Something about the word ‘bomb’ has always thrilled me, and I know why. No school today.
In the 1950s we lived in Nicosia, Cyprus, when the island was a British colony and Greek Cypriot terrorists were trying to kill us. Our house was near a big army camp and our Cypriot neighbors were friendly, so home felt protected. It never occurred to me, just starting school, that proximity to the military was not a guarantee of security; and it never occurred to Mum and Dad that our neighbors had a small bomb factory, later discovered underneath their chicken house; so indoors seemed safe.
But outdoors was different. Our parents, apparently anticipating by about half a century the casual use of improvised explosive devices, issued the sternest of warnings about kicking old tin cans we found lying around. They might be bombs. To this day I eye any rusty old tin with suspicion. I never wanted to be blown up myself. I didn’t want Dad to be shot, either, as some British businessmen had been; and we worried a bit about Mum, a continuity announcer for the Forces Broadcasting Service — voted by the troops as ‘Miss Pussy Voice 1957’ — who was taken to the studios in a military vehicle and said the armed 18-year-old squaddie who escorted her seemed more nervous than she. We did worry lest she come to harm.
But other people? They were just other people. We didn’t know them. And when a bomb went off, reported on the wireless, it was always somewhere else. And when a few bombs went off — three cheers! — the newsreader would announce that all schools were to be temporarily closed. At the very word ‘bomb’ on the radio I would prick up my ears. Bomb. No school. Hooray.
A little bit of us almost wants to see the pattern of our lives interrupted, even broken
There is something in the child that thrills at the breaking of the pattern of life. You will observe this in the plots of those children’s stories that stay evergreen through the generations. The tornado that lifted Dorothy out of the dreary Kansas plains was good news, not bad. When Alice fell down the rabbit hole it was to adventure she fell. The Pied Piper’s kidnap may have appalled the parents of Hamelin — but what larks, even for the little crippled boy! Lost or trapped in the woods Goldilocks, the two Babes and Pooh may have been: but ‘lost’ brings excitement. Max, if only in his imagination sailing away to an island in Maurice Sendak’s story, sails away to a kind of liberation in Where the Wild Things Are.
There’s a pattern in these stories, and the pattern is that breaking the pattern may be both a horror and a liberation.
For all of us in Britain who were born after or cannot remember World War Two — which is to say everyone under about 80 — the biggest break we’ve ever experienced in the pattern of our lives now looms. I find it hard to write in a manner that will not invite censure, about the secret excitement that lurks beneath the manifest distress this will bring. Perhaps it’s impossible to write sensitively about such a feeling; but it’s there for many, I think, not just me.
I’m emboldened to try by the fact that I’m in the age-group classified as vulnerable to the consequences of catching the illness caused by the COVID-19 virus. Were I writing about the threat to others rather than myself, the charge of insensitivity might be easier to make. But the fact is that though I may be wrong, I do not believe this virus will kill me, or is even seriously likely to. It might well kill my mother, though, who turns 94, God willing, this summer. She, however, is not much worried for herself — it may be with difficulty that we keep her from going out in Spain, where she lives — but worried only for her children and those close to her.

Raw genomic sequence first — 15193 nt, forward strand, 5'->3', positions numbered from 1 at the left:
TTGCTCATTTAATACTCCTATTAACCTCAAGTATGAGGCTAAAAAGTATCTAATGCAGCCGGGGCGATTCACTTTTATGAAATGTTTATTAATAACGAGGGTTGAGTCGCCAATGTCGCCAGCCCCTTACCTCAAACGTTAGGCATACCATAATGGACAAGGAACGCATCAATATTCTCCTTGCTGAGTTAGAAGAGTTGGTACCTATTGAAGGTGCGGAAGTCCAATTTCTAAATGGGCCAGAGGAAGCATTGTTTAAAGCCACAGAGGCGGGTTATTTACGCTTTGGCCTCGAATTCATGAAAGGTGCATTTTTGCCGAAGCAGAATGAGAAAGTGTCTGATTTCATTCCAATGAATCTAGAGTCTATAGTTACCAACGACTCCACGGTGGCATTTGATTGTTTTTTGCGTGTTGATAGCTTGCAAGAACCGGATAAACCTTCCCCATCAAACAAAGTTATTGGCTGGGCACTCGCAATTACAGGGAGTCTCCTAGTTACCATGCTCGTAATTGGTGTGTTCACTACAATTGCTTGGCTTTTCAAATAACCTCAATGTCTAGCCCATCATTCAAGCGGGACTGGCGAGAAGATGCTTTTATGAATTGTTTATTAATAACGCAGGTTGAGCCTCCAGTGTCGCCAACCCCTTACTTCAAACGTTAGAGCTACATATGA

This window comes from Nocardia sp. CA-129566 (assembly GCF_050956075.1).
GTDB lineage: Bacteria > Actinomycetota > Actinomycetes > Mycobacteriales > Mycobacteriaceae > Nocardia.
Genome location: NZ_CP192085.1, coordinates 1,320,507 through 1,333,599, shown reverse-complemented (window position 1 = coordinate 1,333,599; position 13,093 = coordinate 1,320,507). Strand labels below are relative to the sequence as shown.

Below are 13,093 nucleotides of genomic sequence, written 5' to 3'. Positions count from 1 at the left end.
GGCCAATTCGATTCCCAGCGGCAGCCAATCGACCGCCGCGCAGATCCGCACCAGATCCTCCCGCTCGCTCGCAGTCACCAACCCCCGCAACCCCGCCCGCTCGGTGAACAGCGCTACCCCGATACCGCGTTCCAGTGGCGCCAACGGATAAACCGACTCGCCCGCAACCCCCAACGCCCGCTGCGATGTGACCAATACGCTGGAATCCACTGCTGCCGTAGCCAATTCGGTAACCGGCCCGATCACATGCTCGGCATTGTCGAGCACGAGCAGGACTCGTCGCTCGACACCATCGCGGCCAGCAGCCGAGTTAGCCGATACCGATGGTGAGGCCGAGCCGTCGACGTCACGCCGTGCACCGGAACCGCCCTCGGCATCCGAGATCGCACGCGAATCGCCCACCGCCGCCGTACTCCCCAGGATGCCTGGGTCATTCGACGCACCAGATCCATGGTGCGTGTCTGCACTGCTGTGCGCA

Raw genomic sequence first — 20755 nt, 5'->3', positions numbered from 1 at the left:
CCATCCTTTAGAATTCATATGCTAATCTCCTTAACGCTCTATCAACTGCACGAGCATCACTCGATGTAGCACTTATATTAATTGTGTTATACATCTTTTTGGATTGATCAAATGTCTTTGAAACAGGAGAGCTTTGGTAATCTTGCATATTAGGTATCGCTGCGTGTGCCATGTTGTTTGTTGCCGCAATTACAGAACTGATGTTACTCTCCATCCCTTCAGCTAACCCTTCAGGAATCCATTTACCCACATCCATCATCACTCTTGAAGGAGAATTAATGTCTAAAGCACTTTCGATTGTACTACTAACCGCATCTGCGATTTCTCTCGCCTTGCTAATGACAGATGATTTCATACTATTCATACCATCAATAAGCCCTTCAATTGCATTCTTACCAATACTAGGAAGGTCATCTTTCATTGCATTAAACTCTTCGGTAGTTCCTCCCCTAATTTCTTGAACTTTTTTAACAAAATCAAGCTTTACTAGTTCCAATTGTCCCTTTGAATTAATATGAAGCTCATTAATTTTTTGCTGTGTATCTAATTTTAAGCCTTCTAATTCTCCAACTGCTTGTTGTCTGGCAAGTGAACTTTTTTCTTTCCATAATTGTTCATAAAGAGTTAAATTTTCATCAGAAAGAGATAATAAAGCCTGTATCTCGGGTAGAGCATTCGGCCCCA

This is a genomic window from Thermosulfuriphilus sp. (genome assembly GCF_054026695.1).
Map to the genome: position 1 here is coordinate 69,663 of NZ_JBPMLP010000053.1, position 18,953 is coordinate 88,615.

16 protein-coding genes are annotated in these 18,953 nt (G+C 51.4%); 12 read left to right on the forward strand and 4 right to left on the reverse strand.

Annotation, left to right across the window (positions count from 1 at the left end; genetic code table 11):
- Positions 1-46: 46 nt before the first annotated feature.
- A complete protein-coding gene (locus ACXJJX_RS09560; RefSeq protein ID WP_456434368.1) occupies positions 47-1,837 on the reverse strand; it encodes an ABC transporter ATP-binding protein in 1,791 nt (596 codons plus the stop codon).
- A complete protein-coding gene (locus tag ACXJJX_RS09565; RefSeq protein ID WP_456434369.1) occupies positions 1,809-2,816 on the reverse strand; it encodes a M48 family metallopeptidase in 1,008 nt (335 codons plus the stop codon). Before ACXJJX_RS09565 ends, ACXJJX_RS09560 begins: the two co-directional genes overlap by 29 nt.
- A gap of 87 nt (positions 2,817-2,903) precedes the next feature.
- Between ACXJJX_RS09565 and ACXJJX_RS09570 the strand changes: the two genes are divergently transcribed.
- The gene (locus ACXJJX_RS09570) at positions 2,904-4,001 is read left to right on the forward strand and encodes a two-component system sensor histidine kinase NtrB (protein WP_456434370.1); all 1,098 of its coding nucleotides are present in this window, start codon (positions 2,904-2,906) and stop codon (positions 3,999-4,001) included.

Whatever age we may be, the worry is undeniable. ‘Worry’, of course, is a state of mind. A more objective kind of distress besets us as regards the economy in general, and in particular our savings or even our livelihoods or the livelihoods of those we know and care about. This is more than a worry: it’s a hard prediction. Businesses will be bankrupted, people will lose their jobs and some of the material things on which we’ve come to rely. Coronavirus (or, to be strictly accurate, the response to the pandemic that the world has decided to adopt) will undoubtedly bring hardship to many and great hardship to some.
So why do I mention the secret, small but unmistakable tingle of excitement that plays around the edges of our minds? Because it’s there, and because (I believe) it plays to the little bit of us that almost wants — I say ‘almost wants’, not ‘wants’ — to see the pattern of our lives interrupted, even broken. The vast film industry surrounding fictional disasters, the songs, the stories and the novels about shipwreck, castaways, floods and plagues, the thrill of apocalypse, the recurrence of natural disaster through the Testaments Old and New, the very Book of Revelation itself…these things stare us in the face, if only we will look. On how many gravestones in how many churchyards does that phrase from Romans 15, 9-11, ‘and they shall sing a new song’, appear?
I report this. I neither advocate nor lament it. I draw no conclusion, except perhaps for this. We do need to be on guard against the small but persistent Will to Destruction that lurks, usually unacknowledged, in the human breast. Because we’re reluctant to acknowledge this, it may sometimes make its way to the surface wearing the mask of precaution, urging us to ‘err on the side of caution’ by leveling to the ground, burning, destroying, closing things down. Commentators use the word ‘lockdown’ with a certain relish.
The voice that insists ‘there is wisdom in overcompensation’ often speaks true. Probably it does this month. But in the corner of your mind, keep alive the small, flickering flame of suspicion.
Matthew Parris is a columnist for